Interview with Florent Barraco of Le Point, published on 19 October 2019 at

Europe and Great Britain have a new agreement: is it (finally) the end of the soap opera?

Probably yes, because there is one alternative left from the two possible endings. With a positive vote at the Commons on Saturday, nothing will stop Great Britain from leaving the Union at the set date. If the text is rejected, the British will go to the polling booths and Boris Johnson will have a good chance of winning, because apart from the Liberal Democrats and the Scottish separatists, who prefer staying in the European Union, his other opponents have nothing to offer except very confusing propositions. If I had to place a bet, I would bet that this is the end of the story, and it makes me sad because the Union without Great Britain is an amputated Union.

How do you rate the attitude of Europe (effective negotiation or weakness in front of Mrs May and Mr Johnson) during the whole chain of events?

I feel no sadness about this at all, quite the contrary. The Union remained fully united despite the political diversity of its governments. We have all understood from the outset that we are allowed neither to confront the will of the people expressed by the British referendum, nor open the door to a collapse of the Union by giving in to the demands for a special status, which was Brexiteer blackmailing. We acted united, meaning that even those capitals that like to fight against “Brussels”, even Mr Orbán and Mr Kaczyński saw that in the global anarchy and the trade war that is threatening all of us, we need our unity more than ever, that this is our strength and our shield.

What is your assessment of these three years of negotiations, failures, half-successes, advances and setbacks?

The big lesson to learn is that the British debate on Brexit only started after the referendum. Before that, people had heard only lies and empty promises, and once the election result was known, the Brexiteers holed up and went into radio silence because they were not able to answer the real questions that finally arose. How are we going to deal with the siutation between the two Irelands? Just as importantly: what kind of a relationship should Great Britain retain or reject with the Single market?

As these questions had not been debated before the referendum, the country fell into such a disarray that the two large parties, the pillars of British democracy became divided, the House of Commons was paralysed and families and friendships were torn apart.

A lot of bad things are said about representative democracy, but referendums – the way General De Gaulle considered them – should only serve as a confirmation or a refusal, by universal suffrage, of a proposition already elaborated, after a real debate, conducted by the elected representatives who then go on to implement it.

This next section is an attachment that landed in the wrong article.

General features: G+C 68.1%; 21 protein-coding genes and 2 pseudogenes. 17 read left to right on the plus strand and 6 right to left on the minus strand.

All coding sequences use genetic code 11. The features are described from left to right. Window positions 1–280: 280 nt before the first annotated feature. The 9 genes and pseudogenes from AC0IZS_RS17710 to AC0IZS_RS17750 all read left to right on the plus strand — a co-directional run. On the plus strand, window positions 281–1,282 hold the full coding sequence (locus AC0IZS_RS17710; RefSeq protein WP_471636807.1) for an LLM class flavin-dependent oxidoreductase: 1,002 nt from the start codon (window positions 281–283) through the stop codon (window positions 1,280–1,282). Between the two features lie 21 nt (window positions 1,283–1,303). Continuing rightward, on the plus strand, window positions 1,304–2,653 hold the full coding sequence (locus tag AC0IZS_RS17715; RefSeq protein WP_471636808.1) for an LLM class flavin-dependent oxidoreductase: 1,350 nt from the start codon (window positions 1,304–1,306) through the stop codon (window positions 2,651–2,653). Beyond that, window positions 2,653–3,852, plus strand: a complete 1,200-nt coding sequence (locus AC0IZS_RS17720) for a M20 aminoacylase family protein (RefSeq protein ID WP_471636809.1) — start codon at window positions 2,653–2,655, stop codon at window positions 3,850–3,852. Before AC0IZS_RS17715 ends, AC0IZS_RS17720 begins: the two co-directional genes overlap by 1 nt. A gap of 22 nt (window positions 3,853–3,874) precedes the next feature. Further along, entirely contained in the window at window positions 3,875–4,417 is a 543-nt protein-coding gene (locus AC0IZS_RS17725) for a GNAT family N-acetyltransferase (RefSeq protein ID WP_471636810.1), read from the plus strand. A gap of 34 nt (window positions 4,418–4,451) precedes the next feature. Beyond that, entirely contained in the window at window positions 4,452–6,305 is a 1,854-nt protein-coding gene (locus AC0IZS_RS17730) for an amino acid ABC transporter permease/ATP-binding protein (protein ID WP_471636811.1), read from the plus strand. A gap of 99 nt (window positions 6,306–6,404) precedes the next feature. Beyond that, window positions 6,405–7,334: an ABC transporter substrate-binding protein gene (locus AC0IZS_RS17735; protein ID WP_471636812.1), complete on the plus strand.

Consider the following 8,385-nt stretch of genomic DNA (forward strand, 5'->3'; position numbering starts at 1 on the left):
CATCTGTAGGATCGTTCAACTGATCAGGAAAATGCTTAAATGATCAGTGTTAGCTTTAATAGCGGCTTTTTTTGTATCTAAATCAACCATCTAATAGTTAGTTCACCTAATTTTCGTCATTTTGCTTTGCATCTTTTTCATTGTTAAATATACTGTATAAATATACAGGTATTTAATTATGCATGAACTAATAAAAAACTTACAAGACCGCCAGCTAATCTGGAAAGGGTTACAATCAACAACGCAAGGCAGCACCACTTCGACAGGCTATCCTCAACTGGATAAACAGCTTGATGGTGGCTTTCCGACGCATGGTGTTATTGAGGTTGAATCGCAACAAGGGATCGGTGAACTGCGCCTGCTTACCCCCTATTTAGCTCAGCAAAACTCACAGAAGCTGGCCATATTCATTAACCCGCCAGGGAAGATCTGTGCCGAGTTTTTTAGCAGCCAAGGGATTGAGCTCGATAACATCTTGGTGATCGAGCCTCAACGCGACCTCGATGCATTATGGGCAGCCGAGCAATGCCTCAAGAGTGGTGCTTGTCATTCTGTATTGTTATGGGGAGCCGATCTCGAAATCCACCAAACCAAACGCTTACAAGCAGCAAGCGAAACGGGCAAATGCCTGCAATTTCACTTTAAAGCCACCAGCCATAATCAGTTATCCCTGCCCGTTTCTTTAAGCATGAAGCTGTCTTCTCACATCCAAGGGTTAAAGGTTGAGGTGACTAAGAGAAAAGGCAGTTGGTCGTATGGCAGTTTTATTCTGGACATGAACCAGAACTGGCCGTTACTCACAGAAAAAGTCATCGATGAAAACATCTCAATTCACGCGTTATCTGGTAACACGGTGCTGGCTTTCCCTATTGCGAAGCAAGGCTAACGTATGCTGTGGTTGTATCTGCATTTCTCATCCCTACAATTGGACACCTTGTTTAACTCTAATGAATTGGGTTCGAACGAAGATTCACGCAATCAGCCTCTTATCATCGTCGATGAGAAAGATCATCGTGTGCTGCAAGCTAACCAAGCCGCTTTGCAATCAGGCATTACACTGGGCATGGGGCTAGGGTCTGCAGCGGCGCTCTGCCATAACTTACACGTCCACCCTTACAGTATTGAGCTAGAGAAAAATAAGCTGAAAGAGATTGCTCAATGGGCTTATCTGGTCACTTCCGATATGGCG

Emmanuel Macron took a hit on the European scene when Sylvie Goulard’s candidacy to become European Commissioner was rejected. Could it not be foreseen?

Retrospectively, everything is foreseeable, even the discovery of America. So, no, it was not foreseeable like this because there was an agreement between the Member States on the new distribution of responsibilities at the European institutions and on the contents of the most important portfolios of the Commission, notably the one that was to be attributed to France.

Emmanuel Macron, therefore, could feel confident, but bit picture and the smaller pictures suddenly clashed on the corridors of the European Parliament, and Sylvie Goulard became the victim of that explosive cocktail. The big picture was that Donald Trump, by casting doubt on the everlasting nature of the Atlantic alliance, spreading chaos on the international scene and denouncing the European Union as an instrument of trade war against the United States, convinced Europeans of the relevance of the three great European ideas that France has been defending since the 1960s.

For more than half a century, every French political leader called for a Common European Defence, an industrial policy based on common investments into the industries of the future and for turning the Union into an “Europe puissance”, an autonomous player on the international scene.

Until November 2016, these three ideas were unanimously mocked by almost all of our partners, especially by the Germans, but the election of Donald Trump suddenly changed everything. Nobody rejects these ideas any more. They are a topic of discussion. They are the political programme of a Union that does not have any other programme, and many of our partners feel uncomfortable, lightheaded, even, that France has gained such a political prevalence, because they have zero desire to do any favours to France.

So this was the big picture, and the smaller one is that the British are leaving, that Madam Merkel is about to go, that the German economy is no longer what it had been a few years ago, that Spain and Italy are in great turmoil, that Paris blocked the European conservatives’ frontrunner Manfred Weber’s ascension to the top of the European Commission, and that the French president finds himself the least vulnerable of all the European leaders. Always on edge, Emmanuel Macron is all the more annoying to everyone else because of this Europeanisation of the French political ideas. France takes up too much space and Sylvie Goulard paid the price for that, even though absolutely nobody contested her competence and what was brought up against her was not really blameworthy, far from it.

Has not your group warned the president of the risks of proposing someone who had had to resign from her position in the government?

Because it is the crossroads of the Member States, and because their elected representatives are often original and very independent characters, the Parliament reflects the current European state of mind very well. It has become extremely sensitive to ethical questions and it would like to become irreprehensible in this regard. So, yes, nostra culpa.

What impact can this rejection have on the French influence in Europe? Did it not stain Emmanuel Macron’s image that he tried to evade the responsibility and blame Ursula von der Leyen?

Everything goes by, even the Goulard-issue, which is anything but a drama. As for the president, he did not blame Ursula von der Leyen, but reminded all of our partners that when a compromise is reached, it is to be respected. In this case the compromise was not respected, because Madam Merkel’s party is divided on the issue of her succession and she does not hold control over the EPP any more, over this large common party of the European right, to whom she has been the uncontested leader for such a long time.